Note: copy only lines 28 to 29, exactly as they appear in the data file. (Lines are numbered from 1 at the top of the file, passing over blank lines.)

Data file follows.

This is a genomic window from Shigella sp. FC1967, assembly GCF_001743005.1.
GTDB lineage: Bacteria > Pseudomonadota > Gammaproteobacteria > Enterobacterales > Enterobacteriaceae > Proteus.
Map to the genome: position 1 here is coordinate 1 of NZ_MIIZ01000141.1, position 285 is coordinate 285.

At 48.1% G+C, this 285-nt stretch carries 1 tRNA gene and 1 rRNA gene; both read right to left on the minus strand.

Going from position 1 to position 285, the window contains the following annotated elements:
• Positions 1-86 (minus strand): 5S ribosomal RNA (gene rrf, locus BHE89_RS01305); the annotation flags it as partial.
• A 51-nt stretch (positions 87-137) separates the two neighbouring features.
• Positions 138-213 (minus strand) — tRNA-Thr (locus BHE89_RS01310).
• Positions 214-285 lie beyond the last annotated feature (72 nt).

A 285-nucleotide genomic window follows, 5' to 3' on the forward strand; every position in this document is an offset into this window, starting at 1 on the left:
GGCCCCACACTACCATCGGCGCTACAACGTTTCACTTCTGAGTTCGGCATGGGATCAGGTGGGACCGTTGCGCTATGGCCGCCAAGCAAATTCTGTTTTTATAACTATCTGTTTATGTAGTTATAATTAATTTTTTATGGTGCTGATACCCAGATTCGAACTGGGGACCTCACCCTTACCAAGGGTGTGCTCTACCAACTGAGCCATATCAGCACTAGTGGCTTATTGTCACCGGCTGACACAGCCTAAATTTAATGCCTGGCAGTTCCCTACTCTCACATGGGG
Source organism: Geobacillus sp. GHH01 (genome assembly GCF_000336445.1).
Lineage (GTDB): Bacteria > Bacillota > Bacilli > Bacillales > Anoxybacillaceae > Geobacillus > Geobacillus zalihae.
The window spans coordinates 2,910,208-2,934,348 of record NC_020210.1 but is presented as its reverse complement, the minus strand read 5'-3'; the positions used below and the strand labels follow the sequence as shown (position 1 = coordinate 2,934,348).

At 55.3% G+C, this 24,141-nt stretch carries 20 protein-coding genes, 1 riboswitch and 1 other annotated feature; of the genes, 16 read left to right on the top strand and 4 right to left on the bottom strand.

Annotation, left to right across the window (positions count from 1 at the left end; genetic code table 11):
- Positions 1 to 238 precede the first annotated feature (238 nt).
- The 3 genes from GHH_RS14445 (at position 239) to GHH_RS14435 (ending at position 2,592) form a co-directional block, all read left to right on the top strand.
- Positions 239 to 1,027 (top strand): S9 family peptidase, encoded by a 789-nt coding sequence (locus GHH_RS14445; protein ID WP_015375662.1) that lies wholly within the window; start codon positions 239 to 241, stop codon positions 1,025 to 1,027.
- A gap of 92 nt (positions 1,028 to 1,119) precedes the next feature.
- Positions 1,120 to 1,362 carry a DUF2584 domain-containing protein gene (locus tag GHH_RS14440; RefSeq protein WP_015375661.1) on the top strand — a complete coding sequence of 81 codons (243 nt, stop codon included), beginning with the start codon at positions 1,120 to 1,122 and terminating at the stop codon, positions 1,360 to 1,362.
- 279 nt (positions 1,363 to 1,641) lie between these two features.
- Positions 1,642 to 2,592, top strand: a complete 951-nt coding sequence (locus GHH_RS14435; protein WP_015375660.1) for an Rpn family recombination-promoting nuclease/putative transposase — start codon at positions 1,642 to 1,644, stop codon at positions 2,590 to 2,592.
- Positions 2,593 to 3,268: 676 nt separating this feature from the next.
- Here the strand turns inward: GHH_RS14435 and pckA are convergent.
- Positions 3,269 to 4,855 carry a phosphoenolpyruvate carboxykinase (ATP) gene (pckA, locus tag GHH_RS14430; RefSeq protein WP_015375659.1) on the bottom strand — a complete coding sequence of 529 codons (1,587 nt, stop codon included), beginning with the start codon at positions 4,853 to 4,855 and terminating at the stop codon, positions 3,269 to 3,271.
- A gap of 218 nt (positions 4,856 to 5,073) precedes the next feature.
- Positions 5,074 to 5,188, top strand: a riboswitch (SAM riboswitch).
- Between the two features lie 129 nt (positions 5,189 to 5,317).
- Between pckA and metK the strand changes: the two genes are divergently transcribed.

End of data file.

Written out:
- Positions 5,074 to 5,188, top strand: a riboswitch (SAM riboswitch).
- Between the two features lie 129 nt (positions 5,189 to 5,317).